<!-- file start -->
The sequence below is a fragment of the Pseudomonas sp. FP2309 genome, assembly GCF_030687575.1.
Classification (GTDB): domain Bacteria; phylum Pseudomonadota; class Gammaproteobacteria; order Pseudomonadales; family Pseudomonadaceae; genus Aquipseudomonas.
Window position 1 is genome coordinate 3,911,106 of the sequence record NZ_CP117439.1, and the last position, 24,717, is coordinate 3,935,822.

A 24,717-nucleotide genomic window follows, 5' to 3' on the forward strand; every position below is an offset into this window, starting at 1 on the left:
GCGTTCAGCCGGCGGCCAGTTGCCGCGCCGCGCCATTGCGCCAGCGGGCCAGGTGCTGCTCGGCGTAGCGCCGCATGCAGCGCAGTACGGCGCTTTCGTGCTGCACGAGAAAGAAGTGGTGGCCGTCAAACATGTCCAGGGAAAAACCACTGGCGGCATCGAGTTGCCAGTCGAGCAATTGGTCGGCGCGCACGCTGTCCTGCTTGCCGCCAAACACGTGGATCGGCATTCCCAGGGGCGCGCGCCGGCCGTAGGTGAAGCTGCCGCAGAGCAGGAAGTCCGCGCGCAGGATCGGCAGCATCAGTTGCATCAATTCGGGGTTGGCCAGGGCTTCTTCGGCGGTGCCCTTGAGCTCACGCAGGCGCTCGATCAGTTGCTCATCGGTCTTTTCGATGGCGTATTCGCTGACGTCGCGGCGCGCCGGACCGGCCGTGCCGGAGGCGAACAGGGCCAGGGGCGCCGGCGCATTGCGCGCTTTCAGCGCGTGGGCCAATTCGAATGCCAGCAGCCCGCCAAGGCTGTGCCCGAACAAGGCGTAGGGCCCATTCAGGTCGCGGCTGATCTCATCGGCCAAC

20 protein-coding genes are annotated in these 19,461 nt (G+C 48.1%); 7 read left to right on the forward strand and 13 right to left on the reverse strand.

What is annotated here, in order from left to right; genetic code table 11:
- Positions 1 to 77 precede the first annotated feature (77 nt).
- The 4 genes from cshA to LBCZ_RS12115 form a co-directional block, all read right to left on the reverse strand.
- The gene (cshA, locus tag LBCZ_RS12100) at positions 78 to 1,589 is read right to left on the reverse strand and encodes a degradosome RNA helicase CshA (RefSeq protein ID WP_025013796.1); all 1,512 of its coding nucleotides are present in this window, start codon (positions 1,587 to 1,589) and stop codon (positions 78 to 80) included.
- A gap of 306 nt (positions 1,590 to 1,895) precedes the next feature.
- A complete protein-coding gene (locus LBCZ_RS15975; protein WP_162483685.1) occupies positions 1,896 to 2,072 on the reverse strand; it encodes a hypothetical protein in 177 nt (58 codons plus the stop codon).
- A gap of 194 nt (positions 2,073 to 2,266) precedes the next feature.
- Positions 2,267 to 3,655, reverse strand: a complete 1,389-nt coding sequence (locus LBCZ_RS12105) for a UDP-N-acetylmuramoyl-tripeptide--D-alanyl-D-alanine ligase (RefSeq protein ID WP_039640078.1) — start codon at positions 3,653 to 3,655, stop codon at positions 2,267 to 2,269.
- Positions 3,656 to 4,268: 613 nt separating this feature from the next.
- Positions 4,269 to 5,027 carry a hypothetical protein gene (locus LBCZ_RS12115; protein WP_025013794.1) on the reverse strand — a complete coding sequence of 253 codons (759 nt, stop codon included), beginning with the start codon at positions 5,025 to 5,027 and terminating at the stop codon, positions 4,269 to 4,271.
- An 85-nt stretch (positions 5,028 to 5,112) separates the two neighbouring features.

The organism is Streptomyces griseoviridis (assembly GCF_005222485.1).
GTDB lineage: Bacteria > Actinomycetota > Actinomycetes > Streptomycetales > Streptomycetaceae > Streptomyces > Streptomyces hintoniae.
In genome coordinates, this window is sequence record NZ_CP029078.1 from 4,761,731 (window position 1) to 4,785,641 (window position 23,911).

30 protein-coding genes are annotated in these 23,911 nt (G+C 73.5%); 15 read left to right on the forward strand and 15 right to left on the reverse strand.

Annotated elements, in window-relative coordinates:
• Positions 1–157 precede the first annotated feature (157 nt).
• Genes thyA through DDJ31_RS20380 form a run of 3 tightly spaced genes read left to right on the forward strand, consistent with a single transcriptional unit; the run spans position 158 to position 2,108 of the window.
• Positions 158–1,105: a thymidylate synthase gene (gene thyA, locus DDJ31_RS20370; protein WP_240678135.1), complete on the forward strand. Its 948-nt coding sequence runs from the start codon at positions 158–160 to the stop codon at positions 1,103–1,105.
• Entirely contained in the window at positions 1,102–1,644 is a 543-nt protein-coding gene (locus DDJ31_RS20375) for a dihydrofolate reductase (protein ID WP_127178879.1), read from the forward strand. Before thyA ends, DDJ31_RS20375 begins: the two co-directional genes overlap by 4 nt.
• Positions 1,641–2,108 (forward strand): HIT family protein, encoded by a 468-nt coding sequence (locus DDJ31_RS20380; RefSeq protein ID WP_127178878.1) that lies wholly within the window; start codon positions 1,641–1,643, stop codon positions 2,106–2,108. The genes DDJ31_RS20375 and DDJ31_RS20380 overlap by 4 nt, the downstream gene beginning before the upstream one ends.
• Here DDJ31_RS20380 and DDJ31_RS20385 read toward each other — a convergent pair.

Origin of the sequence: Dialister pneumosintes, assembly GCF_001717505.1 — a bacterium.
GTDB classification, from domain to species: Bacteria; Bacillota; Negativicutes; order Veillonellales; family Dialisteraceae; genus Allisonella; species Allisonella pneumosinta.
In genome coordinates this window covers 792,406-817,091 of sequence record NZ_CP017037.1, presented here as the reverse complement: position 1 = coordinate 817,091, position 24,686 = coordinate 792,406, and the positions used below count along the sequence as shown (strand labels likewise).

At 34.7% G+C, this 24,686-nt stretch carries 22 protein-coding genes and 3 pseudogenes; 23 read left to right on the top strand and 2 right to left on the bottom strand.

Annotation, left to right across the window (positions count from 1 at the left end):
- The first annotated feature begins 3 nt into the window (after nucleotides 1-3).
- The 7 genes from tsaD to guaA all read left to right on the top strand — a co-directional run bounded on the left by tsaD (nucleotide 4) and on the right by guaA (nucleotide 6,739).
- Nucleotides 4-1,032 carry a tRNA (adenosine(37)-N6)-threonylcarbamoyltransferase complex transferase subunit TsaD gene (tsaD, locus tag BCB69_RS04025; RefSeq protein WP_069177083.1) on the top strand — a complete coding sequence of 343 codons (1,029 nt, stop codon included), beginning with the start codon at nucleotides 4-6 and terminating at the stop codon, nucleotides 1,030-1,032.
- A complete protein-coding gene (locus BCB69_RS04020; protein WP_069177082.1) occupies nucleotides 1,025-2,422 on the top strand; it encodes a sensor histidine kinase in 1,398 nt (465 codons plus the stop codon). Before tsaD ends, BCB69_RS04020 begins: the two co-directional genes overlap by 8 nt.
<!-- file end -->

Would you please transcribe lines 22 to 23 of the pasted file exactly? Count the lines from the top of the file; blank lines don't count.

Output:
Annotated elements, in window-relative coordinates:
• Positions 1–157 precede the first annotated feature (157 nt).